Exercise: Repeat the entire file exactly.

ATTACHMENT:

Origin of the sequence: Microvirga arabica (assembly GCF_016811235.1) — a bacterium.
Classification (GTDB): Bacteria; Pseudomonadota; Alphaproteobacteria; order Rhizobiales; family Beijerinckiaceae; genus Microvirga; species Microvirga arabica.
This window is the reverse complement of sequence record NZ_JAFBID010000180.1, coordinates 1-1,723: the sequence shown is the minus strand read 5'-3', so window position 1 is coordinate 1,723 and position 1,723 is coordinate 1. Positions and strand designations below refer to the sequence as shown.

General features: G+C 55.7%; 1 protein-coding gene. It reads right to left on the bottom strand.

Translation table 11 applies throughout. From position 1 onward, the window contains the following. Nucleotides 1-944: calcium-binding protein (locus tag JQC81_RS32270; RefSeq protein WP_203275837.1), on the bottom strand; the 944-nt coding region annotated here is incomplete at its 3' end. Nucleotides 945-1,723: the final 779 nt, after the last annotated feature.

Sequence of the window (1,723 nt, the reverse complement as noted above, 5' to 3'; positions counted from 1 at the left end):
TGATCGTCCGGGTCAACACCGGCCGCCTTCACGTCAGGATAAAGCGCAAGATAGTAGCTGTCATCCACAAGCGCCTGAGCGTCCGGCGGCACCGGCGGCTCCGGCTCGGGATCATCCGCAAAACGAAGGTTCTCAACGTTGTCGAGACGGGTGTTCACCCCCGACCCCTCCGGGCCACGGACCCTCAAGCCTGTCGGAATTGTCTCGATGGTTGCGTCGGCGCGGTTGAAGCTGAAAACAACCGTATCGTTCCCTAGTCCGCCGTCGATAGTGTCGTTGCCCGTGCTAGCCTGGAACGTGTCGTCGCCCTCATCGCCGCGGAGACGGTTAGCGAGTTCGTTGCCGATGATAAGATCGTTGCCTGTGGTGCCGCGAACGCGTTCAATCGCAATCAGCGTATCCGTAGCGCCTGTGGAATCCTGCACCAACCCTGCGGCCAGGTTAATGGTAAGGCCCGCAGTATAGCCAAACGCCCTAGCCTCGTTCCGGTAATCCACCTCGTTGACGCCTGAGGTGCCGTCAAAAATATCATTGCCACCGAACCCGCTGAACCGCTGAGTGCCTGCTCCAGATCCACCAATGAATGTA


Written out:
Origin of the sequence: Microvirga arabica (assembly GCF_016811235.1) — a bacterium.
Classification (GTDB): Bacteria; Pseudomonadota; Alphaproteobacteria; order Rhizobiales; family Beijerinckiaceae; genus Microvirga; species Microvirga arabica.
This window is the reverse complement of sequence record NZ_JAFBID010000180.1, coordinates 1-1,723: the sequence shown is the minus strand read 5'-3', so window position 1 is coordinate 1,723 and position 1,723 is coordinate 1. Positions and strand designations below refer to the sequence as shown.

General features: G+C 55.7%; 1 protein-coding gene. It reads right to left on the bottom strand.

Translation table 11 applies throughout. From position 1 onward, the window contains the following. Nucleotides 1-944: calcium-binding protein (locus tag JQC81_RS32270; RefSeq protein WP_203275837.1), on the bottom strand; the 944-nt coding region annotated here is incomplete at its 3' end. Nucleotides 945-1,723: the final 779 nt, after the last annotated feature.

Sequence of the window (1,723 nt, the reverse complement as noted above, 5' to 3'; positions counted from 1 at the left end):
TGATCGTCCGGGTCAACACCGGCCGCCTTCACGTCAGGATAAAGCGCAAGATAGTAGCTGTCATCCACAAGCGCCTGAGCGTCCGGCGGCACCGGCGGCTCCGGCTCGGGATCATCCGCAAAACGAAGGTTCTCAACGTTGTCGAGACGGGTGTTCACCCCCGACCCCTCCGGGCCACGGACCCTCAAGCCTGTCGGAATTGTCTCGATGGTTGCGTCGGCGCGGTTGAAGCTGAAAACAACCGTATCGTTCCCTAGTCCGCCGTCGATAGTGTCGTTGCCCGTGCTAGCCTGGAACGTGTCGTCGCCCTCATCGCCGCGGAGACGGTTAGCGAGTTCGTTGCCGATGATAAGATCGTTGCCTGTGGTGCCGCGAACGCGTTCAATCGCAATCAGCGTATCCGTAGCGCCTGTGGAATCCTGCACCAACCCTGCGGCCAGGTTAATGGTAAGGCCCGCAGTATAGCCAAACGCCCTAGCCTCGTTCCGGTAATCCACCTCGTTGACGCCTGAGGTGCCGTCAAAAATATCATTGCCACCGAACCCGCTGAACCGCTGAGTGCCTGCTCCAGATCCACCAATGAATGTA